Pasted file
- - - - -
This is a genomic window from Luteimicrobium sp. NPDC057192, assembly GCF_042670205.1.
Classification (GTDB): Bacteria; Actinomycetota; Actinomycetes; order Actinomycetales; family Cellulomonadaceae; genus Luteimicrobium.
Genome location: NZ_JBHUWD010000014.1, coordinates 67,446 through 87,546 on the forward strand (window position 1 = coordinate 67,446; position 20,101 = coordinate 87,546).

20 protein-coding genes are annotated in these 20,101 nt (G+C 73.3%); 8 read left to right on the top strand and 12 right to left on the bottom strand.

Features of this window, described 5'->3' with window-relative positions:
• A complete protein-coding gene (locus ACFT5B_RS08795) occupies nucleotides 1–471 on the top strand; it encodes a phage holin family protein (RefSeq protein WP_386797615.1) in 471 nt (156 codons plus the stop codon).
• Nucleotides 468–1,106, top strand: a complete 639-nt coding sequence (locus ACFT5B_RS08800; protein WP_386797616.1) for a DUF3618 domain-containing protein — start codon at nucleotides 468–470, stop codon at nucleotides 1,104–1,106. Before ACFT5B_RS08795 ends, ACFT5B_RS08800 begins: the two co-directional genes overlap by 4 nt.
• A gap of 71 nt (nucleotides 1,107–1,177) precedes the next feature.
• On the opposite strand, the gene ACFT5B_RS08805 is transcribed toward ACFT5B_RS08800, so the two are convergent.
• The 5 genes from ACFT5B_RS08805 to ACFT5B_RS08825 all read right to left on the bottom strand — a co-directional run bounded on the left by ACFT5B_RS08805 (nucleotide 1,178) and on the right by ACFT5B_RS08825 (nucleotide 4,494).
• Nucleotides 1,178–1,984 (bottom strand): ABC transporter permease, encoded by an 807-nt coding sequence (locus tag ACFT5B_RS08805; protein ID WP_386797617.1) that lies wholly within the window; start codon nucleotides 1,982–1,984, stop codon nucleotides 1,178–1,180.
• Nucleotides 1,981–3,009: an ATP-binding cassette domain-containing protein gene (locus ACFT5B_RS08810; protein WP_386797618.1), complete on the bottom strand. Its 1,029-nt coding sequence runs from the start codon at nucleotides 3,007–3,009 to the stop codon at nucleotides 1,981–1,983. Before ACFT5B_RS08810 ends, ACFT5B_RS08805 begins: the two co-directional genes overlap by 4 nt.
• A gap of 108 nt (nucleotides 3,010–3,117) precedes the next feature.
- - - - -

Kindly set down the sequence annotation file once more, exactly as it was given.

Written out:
This is a genomic window from Luteimicrobium sp. NPDC057192, assembly GCF_042670205.1.
Classification (GTDB): Bacteria; Actinomycetota; Actinomycetes; order Actinomycetales; family Cellulomonadaceae; genus Luteimicrobium.
Genome location: NZ_JBHUWD010000014.1, coordinates 67,446 through 87,546 on the forward strand (window position 1 = coordinate 67,446; position 20,101 = coordinate 87,546).

20 protein-coding genes are annotated in these 20,101 nt (G+C 73.3%); 8 read left to right on the top strand and 12 right to left on the bottom strand.

Features of this window, described 5'->3' with window-relative positions:
• A complete protein-coding gene (locus ACFT5B_RS08795) occupies nucleotides 1–471 on the top strand; it encodes a phage holin family protein (RefSeq protein WP_386797615.1) in 471 nt (156 codons plus the stop codon).
• Nucleotides 468–1,106, top strand: a complete 639-nt coding sequence (locus ACFT5B_RS08800; protein WP_386797616.1) for a DUF3618 domain-containing protein — start codon at nucleotides 468–470, stop codon at nucleotides 1,104–1,106. Before ACFT5B_RS08795 ends, ACFT5B_RS08800 begins: the two co-directional genes overlap by 4 nt.
• A gap of 71 nt (nucleotides 1,107–1,177) precedes the next feature.
• On the opposite strand, the gene ACFT5B_RS08805 is transcribed toward ACFT5B_RS08800, so the two are convergent.
• The 5 genes from ACFT5B_RS08805 to ACFT5B_RS08825 all read right to left on the bottom strand — a co-directional run bounded on the left by ACFT5B_RS08805 (nucleotide 1,178) and on the right by ACFT5B_RS08825 (nucleotide 4,494).
• Nucleotides 1,178–1,984 (bottom strand): ABC transporter permease, encoded by an 807-nt coding sequence (locus tag ACFT5B_RS08805; protein ID WP_386797617.1) that lies wholly within the window; start codon nucleotides 1,982–1,984, stop codon nucleotides 1,178–1,180.
• Nucleotides 1,981–3,009: an ATP-binding cassette domain-containing protein gene (locus ACFT5B_RS08810; protein WP_386797618.1), complete on the bottom strand. Its 1,029-nt coding sequence runs from the start codon at nucleotides 3,007–3,009 to the stop codon at nucleotides 1,981–1,983. Before ACFT5B_RS08810 ends, ACFT5B_RS08805 begins: the two co-directional genes overlap by 4 nt.
• A gap of 108 nt (nucleotides 3,010–3,117) precedes the next feature.